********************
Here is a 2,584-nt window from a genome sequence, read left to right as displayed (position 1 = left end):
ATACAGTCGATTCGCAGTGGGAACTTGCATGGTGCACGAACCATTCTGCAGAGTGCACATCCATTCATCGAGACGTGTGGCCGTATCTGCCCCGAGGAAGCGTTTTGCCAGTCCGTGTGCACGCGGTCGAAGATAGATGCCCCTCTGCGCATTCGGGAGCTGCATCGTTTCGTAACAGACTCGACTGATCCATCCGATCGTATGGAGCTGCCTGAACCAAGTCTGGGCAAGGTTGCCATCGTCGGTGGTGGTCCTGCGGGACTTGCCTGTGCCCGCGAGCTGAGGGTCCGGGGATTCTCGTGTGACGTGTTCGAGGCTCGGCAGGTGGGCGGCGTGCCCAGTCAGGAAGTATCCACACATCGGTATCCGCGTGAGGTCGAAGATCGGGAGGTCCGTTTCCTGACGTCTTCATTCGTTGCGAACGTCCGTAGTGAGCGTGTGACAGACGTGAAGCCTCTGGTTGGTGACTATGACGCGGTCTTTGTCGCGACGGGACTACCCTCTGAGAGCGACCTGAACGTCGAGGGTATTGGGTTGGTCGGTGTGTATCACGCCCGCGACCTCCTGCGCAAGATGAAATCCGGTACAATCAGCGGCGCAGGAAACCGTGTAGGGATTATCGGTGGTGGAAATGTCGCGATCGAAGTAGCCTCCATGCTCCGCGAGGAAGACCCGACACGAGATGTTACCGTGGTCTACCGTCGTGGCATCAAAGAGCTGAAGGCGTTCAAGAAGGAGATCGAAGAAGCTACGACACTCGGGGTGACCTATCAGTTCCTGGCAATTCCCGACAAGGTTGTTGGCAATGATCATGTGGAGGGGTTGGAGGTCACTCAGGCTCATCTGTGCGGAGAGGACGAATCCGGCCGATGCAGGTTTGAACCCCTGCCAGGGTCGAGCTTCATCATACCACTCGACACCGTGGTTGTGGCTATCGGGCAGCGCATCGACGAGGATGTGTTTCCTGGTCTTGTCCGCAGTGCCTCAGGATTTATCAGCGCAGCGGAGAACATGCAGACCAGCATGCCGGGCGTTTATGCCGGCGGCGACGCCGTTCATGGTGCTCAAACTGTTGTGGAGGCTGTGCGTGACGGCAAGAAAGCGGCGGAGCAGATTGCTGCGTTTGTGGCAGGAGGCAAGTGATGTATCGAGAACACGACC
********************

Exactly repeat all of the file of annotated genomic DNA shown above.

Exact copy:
Here is a 2,584-nt window from a genome sequence, read left to right as displayed (position 1 = left end):
ATACAGTCGATTCGCAGTGGGAACTTGCATGGTGCACGAACCATTCTGCAGAGTGCACATCCATTCATCGAGACGTGTGGCCGTATCTGCCCCGAGGAAGCGTTTTGCCAGTCCGTGTGCACGCGGTCGAAGATAGATGCCCCTCTGCGCATTCGGGAGCTGCATCGTTTCGTAACAGACTCGACTGATCCATCCGATCGTATGGAGCTGCCTGAACCAAGTCTGGGCAAGGTTGCCATCGTCGGTGGTGGTCCTGCGGGACTTGCCTGTGCCCGCGAGCTGAGGGTCCGGGGATTCTCGTGTGACGTGTTCGAGGCTCGGCAGGTGGGCGGCGTGCCCAGTCAGGAAGTATCCACACATCGGTATCCGCGTGAGGTCGAAGATCGGGAGGTCCGTTTCCTGACGTCTTCATTCGTTGCGAACGTCCGTAGTGAGCGTGTGACAGACGTGAAGCCTCTGGTTGGTGACTATGACGCGGTCTTTGTCGCGACGGGACTACCCTCTGAGAGCGACCTGAACGTCGAGGGTATTGGGTTGGTCGGTGTGTATCACGCCCGCGACCTCCTGCGCAAGATGAAATCCGGTACAATCAGCGGCGCAGGAAACCGTGTAGGGATTATCGGTGGTGGAAATGTCGCGATCGAAGTAGCCTCCATGCTCCGCGAGGAAGACCCGACACGAGATGTTACCGTGGTCTACCGTCGTGGCATCAAAGAGCTGAAGGCGTTCAAGAAGGAGATCGAAGAAGCTACGACACTCGGGGTGACCTATCAGTTCCTGGCAATTCCCGACAAGGTTGTTGGCAATGATCATGTGGAGGGGTTGGAGGTCACTCAGGCTCATCTGTGCGGAGAGGACGAATCCGGCCGATGCAGGTTTGAACCCCTGCCAGGGTCGAGCTTCATCATACCACTCGACACCGTGGTTGTGGCTATCGGGCAGCGCATCGACGAGGATGTGTTTCCTGGTCTTGTCCGCAGTGCCTCAGGATTTATCAGCGCAGCGGAGAACATGCAGACCAGCATGCCGGGCGTTTATGCCGGCGGCGACGCCGTTCATGGTGCTCAAACTGTTGTGGAGGCTGTGCGTGACGGCAAGAAAGCGGCGGAGCAGATTGCTGCGTTTGTGGCAGGAGGCAAGTGATGTATCGAGAACACGACC